What should student government be doing?
What's the use of a student government?
Published: Monday, September 23, 2013
Updated: Monday, September 23, 2013 23:09
Who will march on Austin to prevent legislators from raising interest on student aid? Who stands up to a corrupt university president embezzling student fees into a lavish Starbucks budget? Who will protest when student’s First Amendment rights are denied on campus? It’s not a bird, a plane or an egg salad sandwich. It’s student government.
While most of us students walk around in an ambivalent haze of hangovers and exams, we elect student representatives to stick up for our interests. The problem is that many people don’t know what student government does for them, or that one exists for that matter.
When some higher government body tries to pass legislation that cuts financial aid, it’s the student representative’s job to make signs and say no. If a student’s civil liberties are violated by the police department, student government should be making a fuss about it. If the university wants to make the homecoming theme “Care Bears,” student representatives can tell them that it is entirely irrelevant and that “Hunger Games” would make a better theme.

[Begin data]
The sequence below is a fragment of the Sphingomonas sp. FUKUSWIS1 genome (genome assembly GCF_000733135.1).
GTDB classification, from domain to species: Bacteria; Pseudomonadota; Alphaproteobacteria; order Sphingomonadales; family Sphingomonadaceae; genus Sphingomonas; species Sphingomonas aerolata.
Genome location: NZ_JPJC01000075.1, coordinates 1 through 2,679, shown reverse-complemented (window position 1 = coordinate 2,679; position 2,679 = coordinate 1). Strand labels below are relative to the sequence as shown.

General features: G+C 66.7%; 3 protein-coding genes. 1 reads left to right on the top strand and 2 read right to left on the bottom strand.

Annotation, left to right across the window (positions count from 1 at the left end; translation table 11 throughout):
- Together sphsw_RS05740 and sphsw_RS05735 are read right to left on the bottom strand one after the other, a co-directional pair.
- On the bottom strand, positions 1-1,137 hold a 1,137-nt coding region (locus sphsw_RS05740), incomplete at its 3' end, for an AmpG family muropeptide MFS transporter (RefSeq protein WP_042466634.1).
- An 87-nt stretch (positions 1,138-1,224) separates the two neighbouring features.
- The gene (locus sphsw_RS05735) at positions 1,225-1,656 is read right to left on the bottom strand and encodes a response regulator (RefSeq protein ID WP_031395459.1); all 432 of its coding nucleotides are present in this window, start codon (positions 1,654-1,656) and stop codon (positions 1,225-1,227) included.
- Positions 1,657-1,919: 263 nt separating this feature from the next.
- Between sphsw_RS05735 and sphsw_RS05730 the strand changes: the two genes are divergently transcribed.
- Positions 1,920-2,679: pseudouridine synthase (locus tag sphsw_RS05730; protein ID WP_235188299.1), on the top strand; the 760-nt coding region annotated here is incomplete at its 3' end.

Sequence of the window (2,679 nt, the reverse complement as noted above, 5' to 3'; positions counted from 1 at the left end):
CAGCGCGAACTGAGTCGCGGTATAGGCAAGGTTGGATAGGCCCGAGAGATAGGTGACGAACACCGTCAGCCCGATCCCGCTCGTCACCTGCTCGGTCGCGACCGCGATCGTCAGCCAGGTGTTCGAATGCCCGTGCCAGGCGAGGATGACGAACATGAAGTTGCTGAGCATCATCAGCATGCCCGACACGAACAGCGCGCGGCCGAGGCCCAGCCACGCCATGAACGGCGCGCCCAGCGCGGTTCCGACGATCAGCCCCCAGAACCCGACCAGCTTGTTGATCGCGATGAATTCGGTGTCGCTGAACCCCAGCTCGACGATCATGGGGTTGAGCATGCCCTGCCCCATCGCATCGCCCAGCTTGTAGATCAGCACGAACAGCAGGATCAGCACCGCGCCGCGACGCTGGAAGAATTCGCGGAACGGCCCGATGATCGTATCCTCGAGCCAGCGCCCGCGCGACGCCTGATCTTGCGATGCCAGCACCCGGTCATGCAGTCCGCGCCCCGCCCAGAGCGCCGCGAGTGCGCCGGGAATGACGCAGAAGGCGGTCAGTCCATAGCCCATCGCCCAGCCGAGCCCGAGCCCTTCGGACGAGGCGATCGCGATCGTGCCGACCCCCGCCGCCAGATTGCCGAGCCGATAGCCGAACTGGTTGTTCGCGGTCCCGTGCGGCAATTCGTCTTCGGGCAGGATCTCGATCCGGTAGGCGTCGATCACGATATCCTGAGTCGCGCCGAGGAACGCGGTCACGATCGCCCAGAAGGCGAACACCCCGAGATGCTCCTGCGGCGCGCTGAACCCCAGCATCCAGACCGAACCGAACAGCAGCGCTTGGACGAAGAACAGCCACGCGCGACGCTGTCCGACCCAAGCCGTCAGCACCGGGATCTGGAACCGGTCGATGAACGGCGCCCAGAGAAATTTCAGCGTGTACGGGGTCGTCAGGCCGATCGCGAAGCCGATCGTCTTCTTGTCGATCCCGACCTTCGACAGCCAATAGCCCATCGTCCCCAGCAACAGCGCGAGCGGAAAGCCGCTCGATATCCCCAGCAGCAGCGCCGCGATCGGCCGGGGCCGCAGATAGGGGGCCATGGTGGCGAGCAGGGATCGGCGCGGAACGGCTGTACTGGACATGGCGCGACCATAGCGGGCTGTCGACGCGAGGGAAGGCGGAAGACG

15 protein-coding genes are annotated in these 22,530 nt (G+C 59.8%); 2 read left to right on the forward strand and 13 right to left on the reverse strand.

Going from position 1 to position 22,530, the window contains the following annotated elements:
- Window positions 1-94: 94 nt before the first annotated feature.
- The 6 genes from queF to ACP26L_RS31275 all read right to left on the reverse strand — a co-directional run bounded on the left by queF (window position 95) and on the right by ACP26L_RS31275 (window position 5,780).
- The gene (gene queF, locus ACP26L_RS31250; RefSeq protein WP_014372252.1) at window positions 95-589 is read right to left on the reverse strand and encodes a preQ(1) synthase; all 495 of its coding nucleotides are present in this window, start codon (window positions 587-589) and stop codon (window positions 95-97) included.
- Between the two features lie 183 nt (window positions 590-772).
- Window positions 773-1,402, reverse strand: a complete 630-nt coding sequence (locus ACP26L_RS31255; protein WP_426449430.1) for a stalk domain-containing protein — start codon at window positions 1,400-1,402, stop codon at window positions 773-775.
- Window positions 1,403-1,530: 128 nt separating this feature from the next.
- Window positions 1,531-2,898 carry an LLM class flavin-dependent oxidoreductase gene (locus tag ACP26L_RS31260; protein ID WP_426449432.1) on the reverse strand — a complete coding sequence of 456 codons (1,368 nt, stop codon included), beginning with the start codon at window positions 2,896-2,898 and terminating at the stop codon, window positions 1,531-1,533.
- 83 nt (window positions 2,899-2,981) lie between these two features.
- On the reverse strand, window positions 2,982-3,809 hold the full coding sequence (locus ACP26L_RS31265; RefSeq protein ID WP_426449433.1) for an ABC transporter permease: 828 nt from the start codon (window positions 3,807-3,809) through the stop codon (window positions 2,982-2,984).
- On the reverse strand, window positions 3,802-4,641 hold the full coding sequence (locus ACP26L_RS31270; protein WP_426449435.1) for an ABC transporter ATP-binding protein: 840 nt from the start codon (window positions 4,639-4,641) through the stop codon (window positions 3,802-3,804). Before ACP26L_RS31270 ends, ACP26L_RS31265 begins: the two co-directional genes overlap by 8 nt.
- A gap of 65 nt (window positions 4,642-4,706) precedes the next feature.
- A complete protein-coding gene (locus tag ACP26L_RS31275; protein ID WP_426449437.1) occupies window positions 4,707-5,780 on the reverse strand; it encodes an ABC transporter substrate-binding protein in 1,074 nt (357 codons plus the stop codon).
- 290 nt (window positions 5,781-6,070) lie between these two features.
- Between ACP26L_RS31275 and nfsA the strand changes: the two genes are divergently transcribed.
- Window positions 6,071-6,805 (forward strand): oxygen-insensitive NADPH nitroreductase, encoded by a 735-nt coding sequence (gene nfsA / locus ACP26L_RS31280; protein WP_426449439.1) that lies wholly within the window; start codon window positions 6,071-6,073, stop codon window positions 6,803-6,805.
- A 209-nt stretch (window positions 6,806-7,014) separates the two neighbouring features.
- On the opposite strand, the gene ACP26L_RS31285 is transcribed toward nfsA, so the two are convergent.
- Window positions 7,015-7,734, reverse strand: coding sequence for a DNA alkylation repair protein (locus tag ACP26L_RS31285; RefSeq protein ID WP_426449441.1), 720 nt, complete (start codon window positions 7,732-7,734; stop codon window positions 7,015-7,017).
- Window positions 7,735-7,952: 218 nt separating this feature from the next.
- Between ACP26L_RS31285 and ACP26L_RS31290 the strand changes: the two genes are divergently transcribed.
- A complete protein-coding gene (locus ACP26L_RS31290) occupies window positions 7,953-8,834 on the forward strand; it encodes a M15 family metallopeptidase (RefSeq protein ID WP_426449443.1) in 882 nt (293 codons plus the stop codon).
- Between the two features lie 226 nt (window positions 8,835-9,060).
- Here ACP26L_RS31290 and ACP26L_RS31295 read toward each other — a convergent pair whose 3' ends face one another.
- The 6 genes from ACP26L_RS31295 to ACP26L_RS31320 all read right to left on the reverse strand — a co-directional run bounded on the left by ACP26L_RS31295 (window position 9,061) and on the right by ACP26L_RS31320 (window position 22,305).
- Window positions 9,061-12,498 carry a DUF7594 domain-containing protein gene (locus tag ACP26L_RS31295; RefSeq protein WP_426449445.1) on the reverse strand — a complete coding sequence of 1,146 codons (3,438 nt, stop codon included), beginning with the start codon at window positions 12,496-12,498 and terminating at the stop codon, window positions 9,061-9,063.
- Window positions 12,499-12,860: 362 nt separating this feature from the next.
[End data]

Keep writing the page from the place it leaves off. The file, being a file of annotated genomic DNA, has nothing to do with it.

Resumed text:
“All Paws in” is a project that Sam Houston State University’s Student Government Association organizes. Last year, it brought in over 3,400 hours of community service – by far the largest effort on campus.
Student apathy toward student government is concerning for a variety of reasons. One is that it’s hard to represent a population who doesn’t communicate their needs. I am sure every student reading this has grumbled to a friend about a university policy they don’t like and I am equally sure less than one percent of you have talked to your SGA representative about it.
A second, yet equally large, problem is that you probably don’t vote in student elections. This means that someone is chosen for you as opposed to you choosing who represents you. If you don’t vote, there is no incentive for student government to do anything in your interest.
The SHSU constitution begins with “We the students of Sam Houston State University, in order to assume the rights and responsibilities of self-government, promote the welfare of the student body, guide student activities, promote academic excellence, develop the spirit of democracy and promote loyalty to the ideals of the University, do hereby adopt and establish this constitution.”
That is what SGA is supposed to do. Whether you believe they are upholding this, I leave to you. In any case, participation in the process is vital.